Infinite will be getting six downloadable characters post-release, which you'll be able to buy individually or as part of a "2017 Character Pass." All we know so far is that Mega Man baddie Sigma is one of those six characters.

Wait, where are the X-Men?

You've probably noticed that the likes of Wolverine, Storm and Magneto are conspicuously absent from MvC: Infinite's roster. Sadly for X-Men fans, Marvel has been putting its Marvel Cinematic Universe characters (i.e. Avengers and Guardians of the Galaxy) front and center in most media, and video games are no exception.

However, there's still hope. In an interview with Game Informer last year, Marvel Games creative director Bill Rosemann said "that heritage is not lost" when asked if the game would include the X-Men characters that have defined the versus franchise for decades. Our guess? X-Men are coming as DLC down the line.

Are there any crazy collectors editions?

You bet there are. The $90 Deluxe Edition includes the 2017 Character Pass, so you'll get all the new fighters as soon as they arrive.

Want to go all out? The $200 Collector's Edition includes four detailed statues of Mega Man X, Chun-Li, Captain Marvel and Iron Man, as well as a box of Infinity Stone replicas that you can carry around if you want to feel like Thanos. You also get a nice steelbook case for the game.

Marvel vs. Capcom: Infinite

Pre-ordering the standard $60 game will get you Warrior Thor and Evil Ryu costumes, while doing the same for the $90 Deluxe Edition gets you Gladiator Hulk and Mega Man's Command Mission X on top of the other two skins.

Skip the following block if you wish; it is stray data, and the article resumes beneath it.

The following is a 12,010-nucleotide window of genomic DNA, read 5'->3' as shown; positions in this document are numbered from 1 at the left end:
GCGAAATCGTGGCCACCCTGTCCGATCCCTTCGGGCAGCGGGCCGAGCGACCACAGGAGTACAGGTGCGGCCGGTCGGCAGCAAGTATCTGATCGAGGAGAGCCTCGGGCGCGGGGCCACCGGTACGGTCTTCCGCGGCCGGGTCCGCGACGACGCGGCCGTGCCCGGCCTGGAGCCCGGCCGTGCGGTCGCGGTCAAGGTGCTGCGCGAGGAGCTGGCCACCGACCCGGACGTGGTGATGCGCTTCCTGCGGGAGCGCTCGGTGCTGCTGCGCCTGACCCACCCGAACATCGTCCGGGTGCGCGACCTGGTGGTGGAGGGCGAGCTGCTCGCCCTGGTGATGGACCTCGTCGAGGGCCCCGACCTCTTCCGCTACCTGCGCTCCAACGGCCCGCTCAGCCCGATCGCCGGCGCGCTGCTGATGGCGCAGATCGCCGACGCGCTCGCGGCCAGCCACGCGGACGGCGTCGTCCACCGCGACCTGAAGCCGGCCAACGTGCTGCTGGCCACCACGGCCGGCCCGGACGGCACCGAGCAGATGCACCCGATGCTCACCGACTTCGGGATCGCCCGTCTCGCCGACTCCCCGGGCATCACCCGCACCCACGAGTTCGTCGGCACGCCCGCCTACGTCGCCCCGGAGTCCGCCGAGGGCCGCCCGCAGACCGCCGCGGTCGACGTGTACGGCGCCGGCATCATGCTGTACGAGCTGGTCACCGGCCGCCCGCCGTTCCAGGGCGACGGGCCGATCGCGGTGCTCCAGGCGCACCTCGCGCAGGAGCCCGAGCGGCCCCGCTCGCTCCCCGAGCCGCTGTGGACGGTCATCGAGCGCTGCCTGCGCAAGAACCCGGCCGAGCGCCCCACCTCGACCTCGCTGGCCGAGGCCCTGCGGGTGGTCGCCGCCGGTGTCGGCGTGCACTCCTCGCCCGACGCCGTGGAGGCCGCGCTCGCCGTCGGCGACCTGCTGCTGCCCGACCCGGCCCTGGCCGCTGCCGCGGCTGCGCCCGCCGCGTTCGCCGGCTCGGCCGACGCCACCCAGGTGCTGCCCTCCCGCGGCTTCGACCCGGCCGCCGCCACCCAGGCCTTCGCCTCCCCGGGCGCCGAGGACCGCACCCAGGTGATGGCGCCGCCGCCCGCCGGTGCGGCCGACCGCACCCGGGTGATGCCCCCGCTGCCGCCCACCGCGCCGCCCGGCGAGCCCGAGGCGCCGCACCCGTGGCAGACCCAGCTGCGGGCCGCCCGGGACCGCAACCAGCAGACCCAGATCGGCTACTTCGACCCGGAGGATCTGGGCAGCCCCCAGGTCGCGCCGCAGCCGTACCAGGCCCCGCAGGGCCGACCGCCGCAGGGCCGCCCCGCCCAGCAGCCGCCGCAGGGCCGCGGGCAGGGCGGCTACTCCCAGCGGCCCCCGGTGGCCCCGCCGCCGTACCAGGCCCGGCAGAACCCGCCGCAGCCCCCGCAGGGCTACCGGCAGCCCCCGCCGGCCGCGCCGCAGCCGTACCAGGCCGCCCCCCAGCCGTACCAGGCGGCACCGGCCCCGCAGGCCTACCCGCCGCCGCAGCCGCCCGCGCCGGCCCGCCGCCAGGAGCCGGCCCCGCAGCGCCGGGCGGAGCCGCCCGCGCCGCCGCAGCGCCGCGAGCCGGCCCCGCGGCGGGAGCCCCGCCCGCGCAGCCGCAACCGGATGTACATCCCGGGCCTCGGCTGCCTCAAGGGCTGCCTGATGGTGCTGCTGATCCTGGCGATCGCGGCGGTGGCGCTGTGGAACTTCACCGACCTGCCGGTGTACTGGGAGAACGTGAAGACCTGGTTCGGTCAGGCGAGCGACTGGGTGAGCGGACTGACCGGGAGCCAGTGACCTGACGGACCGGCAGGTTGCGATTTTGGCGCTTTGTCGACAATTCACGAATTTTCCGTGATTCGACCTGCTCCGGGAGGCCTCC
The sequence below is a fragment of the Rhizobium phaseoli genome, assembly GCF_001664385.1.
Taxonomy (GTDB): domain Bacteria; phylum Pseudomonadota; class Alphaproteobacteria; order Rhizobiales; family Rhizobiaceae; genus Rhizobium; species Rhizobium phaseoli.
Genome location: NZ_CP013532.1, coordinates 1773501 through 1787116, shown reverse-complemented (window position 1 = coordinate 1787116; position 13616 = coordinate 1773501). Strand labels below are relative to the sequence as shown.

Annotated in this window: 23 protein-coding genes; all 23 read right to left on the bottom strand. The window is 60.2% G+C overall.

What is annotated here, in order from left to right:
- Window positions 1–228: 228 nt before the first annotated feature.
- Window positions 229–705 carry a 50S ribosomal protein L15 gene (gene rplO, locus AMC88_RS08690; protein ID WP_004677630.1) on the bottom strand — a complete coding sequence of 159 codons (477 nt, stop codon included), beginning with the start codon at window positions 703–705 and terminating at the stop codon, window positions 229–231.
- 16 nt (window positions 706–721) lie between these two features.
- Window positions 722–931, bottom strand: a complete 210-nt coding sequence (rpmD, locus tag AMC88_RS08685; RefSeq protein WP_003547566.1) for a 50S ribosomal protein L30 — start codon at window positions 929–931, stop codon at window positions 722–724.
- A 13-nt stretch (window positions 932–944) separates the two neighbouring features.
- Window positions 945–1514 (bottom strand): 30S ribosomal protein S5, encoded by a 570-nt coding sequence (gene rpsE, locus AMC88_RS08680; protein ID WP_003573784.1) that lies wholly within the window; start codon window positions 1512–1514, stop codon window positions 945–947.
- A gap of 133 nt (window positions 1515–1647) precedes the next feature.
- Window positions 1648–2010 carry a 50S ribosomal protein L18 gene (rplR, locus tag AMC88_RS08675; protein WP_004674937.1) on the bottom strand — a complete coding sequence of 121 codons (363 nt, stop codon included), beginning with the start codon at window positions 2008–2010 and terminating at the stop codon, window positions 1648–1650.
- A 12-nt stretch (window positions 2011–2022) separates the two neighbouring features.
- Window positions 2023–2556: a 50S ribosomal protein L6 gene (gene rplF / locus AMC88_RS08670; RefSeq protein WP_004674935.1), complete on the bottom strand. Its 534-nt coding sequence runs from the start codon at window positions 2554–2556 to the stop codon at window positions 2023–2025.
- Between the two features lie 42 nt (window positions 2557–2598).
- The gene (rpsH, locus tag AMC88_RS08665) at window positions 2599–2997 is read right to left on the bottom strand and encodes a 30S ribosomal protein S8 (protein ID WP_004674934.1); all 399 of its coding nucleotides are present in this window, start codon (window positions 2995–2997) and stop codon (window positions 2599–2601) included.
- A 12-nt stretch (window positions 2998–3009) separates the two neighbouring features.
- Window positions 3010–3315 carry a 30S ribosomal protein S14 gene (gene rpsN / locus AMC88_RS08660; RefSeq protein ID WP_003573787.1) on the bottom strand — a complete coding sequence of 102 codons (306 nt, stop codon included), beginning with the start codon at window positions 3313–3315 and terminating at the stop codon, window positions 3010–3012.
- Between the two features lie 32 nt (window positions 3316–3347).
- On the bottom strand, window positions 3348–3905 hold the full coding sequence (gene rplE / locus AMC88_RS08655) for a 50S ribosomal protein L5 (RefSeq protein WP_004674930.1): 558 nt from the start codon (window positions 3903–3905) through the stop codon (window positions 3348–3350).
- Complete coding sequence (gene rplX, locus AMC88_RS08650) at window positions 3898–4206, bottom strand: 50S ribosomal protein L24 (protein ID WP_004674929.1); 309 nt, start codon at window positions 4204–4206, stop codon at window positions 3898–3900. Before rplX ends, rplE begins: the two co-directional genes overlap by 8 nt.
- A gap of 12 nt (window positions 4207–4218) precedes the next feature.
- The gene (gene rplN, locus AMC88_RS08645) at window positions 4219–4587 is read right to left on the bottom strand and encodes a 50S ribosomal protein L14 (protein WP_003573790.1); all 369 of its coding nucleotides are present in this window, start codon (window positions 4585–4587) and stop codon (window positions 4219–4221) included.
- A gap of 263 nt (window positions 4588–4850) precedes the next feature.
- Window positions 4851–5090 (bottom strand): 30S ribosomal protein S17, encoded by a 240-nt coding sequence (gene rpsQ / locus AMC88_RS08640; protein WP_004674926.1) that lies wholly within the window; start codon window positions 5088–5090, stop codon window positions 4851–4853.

Should I be worried about Marvel vs. Capcom: Infinite?

You wouldn't be blamed for being a bit skeptical about Marvel vs. Capcom: Infinite. The game's graphics look pretty underwhelming, especially compared to the insane level of polish found in Injustice 2 and Tekken 7 — two other huge fighting games that are right around the corner. Capcom's Street Fighter V launched with a disappointingly thin amount of content last year, and while it's evolved quite a bit since then, it's still suffering from balance issues and isn't delivering new characters as consistently as the company promised.

Still, there are a few reasons to be hopeful. For one, MvC: Infinite is launching with a ton of single-player modes right out of the gate, something that was a big sticking point for more casual Street Fighter V fans. Secondly, despite its so-so graphics, it looks beautiful in motion. This is still very much a Marvel vs. Capcom game, meaning the action is fluid and fast, and the combo possibilities are endless. And if it gives us more iconic Marvel vs. Capcom moments like this, what more could we ask for?

Image Credits: Capcom

Michael Andronico

Mike Andronico is Senior Writer at CNNUnderscored. He was formerly Managing Editor at Tom's Guide, where he wrote extensively on gaming, as well as running the show on the news front. When not at work, you can usually catch him playing Street Fighter, devouring Twitch streams and trying to convince people that Hawkeye is the best Avenger.